"Little boxes on the hillside
Little boxes made of ticky tacky
Little boxes on the hillside
Little boxes all the same."
--Little Boxes, lyrics by Malvina Reynolds, 1962.
Levittown is a term associated with an urban planning initiative in the United States after the Second World War. While the name was first associated with the original Levittown, located in New York, it was later used on seven subsequent tract housing projects that followed the same urban planning scheme. More than 17,000 detached, single family homes were built in suburban Levittowns in the United States.
The original Levittown was an idea conceived in the late 1940s by William J Levitt and his firm, Levitt & Sons.
Before the Second World War, William Levitt's real estate development company had established a reputation for building moderately expensive homes for upper middle class clients, but as the father of a returning United States Navy veteran, Levitt recognised how difficult it would be for his son to buy his first home. Consequently, he came up with the idea of providing affordable housing for returning veterans and their families.
Seven Levittown communities were built:
- New York (1947–1951)
- Pennsylvania (1952–1958)
- Willingboro Township, New Jersey (1958)
- Puerto Rico (1963)
- Bowie, Maryland (1964)
- Largo, Maryland (1963)
- Crofton, Maryland (1970)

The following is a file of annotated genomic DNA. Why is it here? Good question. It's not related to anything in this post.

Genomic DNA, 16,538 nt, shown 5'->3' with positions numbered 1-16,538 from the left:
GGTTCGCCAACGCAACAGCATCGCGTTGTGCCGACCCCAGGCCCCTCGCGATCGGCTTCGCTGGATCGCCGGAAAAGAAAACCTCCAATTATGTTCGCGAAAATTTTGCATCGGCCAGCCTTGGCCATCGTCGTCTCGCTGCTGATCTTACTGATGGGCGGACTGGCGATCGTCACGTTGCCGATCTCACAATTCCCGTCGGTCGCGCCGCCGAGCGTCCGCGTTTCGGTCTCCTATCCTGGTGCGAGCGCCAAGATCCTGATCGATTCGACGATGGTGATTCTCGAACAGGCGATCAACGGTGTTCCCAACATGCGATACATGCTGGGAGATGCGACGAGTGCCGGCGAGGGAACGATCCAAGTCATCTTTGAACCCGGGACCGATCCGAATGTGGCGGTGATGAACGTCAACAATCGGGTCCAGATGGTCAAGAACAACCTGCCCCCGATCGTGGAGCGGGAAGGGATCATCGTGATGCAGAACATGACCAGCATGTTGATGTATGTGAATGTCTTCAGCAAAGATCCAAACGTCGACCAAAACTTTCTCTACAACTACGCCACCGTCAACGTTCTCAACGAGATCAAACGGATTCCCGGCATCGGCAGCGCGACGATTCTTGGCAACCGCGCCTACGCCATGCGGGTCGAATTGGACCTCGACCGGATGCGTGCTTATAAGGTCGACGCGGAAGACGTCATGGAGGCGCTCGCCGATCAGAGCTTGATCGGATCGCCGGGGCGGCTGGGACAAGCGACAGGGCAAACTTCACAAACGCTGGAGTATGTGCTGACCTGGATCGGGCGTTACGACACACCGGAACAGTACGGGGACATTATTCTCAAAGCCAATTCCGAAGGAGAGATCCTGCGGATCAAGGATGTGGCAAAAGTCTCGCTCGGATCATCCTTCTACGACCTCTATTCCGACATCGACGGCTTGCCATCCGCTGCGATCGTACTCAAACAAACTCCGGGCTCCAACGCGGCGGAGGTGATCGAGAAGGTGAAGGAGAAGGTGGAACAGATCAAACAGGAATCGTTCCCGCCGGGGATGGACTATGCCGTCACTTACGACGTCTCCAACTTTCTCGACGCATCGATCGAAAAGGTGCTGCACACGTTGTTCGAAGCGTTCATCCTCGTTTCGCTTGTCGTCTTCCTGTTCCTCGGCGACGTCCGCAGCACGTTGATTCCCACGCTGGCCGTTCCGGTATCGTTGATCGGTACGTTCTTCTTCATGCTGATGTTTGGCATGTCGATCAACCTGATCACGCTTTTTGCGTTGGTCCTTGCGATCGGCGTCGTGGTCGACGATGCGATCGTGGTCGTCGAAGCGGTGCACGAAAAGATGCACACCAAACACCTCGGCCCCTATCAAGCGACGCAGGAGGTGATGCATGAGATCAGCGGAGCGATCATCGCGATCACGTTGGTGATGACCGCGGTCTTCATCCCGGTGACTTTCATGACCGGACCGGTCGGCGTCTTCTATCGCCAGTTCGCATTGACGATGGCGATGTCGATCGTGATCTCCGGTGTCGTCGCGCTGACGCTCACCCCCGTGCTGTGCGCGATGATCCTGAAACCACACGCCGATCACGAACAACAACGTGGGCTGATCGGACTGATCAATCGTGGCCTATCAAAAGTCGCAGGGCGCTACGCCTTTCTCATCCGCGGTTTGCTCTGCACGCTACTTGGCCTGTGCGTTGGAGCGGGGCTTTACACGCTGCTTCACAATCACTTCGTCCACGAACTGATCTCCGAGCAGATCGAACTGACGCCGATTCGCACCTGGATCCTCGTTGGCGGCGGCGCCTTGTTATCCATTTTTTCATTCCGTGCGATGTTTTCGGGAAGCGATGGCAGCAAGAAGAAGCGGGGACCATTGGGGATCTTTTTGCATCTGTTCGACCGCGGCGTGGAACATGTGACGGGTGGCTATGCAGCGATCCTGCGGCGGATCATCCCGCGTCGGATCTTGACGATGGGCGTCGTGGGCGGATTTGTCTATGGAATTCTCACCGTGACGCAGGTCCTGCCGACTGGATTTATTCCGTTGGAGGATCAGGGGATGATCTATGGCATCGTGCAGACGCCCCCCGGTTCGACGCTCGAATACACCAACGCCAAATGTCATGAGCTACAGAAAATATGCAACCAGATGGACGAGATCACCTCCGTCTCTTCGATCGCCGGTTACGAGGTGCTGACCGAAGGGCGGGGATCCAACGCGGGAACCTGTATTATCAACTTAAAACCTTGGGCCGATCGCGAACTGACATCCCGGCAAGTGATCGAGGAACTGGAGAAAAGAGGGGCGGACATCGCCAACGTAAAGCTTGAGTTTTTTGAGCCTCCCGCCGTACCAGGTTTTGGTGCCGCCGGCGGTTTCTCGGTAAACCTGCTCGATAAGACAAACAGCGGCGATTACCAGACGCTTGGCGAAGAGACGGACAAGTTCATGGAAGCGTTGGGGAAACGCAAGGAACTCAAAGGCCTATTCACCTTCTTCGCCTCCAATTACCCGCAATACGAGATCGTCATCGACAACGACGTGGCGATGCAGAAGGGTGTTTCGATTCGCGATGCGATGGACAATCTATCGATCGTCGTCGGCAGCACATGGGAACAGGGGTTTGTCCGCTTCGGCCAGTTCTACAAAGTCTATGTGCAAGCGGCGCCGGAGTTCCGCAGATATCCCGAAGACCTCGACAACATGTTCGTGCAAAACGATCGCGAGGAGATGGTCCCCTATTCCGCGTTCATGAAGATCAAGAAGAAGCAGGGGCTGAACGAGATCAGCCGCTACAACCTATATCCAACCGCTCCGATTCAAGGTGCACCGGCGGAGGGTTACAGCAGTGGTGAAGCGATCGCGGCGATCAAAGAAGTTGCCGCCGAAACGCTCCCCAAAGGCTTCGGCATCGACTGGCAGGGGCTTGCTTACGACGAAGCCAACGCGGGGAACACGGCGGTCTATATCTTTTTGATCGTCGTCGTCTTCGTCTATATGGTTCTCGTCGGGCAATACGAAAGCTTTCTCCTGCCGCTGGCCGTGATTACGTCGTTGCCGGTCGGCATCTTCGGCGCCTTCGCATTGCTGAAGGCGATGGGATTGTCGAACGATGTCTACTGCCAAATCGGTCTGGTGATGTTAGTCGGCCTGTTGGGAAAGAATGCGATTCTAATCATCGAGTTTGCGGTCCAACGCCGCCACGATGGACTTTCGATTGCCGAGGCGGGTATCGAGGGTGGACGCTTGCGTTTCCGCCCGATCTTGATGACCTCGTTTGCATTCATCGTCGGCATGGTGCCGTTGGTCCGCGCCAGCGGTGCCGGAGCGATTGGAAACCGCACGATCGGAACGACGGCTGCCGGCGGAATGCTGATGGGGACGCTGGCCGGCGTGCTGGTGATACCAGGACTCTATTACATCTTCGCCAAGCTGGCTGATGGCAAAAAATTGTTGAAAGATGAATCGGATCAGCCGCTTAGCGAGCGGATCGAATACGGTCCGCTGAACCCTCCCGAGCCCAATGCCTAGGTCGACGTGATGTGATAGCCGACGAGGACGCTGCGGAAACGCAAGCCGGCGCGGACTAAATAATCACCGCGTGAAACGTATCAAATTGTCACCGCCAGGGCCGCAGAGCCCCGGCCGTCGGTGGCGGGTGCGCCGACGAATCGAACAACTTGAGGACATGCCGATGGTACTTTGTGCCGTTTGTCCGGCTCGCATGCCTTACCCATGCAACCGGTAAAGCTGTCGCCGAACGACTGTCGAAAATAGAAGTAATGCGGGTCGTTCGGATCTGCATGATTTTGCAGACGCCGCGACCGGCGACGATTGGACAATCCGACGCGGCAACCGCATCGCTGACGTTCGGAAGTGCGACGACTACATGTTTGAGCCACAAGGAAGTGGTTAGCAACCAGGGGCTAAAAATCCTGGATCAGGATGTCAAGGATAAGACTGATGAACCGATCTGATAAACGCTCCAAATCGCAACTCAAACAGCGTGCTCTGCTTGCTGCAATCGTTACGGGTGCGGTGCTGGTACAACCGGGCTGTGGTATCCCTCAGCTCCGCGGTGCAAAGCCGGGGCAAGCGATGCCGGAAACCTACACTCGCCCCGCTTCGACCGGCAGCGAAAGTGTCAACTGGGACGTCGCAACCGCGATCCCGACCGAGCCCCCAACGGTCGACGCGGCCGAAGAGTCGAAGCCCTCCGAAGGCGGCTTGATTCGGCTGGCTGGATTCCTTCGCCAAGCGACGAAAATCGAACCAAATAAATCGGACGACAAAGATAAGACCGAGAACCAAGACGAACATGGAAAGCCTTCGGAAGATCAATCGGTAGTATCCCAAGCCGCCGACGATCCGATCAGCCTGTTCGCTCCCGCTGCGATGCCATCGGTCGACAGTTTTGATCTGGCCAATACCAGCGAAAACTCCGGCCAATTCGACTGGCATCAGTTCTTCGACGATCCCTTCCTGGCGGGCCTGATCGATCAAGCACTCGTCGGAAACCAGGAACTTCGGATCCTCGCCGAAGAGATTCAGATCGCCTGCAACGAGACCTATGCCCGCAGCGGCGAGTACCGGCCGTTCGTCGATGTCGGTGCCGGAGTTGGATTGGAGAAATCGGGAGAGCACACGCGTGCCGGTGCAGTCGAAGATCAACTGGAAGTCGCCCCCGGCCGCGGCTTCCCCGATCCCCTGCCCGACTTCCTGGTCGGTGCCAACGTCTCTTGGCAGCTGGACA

Levitt took assembly line production for automobiles and applied the approach to constructing mass produced military housing. Materials were standardised, so the supply chain came directly from the manufacturer.
The homes were extremely popular when the scheme began. With an affordable price, all the modern conveniences (including built-in televisions and stereo systems) and even a white picket fence in front of the green lawn, they were ideal for young families eager to purchase their first home.
For many buyers, Levittown homes represented the American dream. However, aside from their inherent sense of uniformity (each house was originally built in the same basic style, with offerings for different colours or other minor cosmetic features), there was also another hidden factor. In addition to strict rules and regulations about the physical characteristics of the properties, there was a condition stating that only white, Christian homebuyers would be eligible to purchase the properties. Levitt's rationale was that buyers would feel more comfortable joining communities where everyone shared the same beliefs and backgrounds.
Government sanctioned segregation was not considered unethical or unsuitable when Levittown communities were initially built. This institutionalised racial bias was included in a clause (or "restrictive covenant") in the official paperwork associated with each sale. While this clause was officially removed in 1948, most Levittowns were still somewhat segregated even as recently as the 1990 U.S. census.
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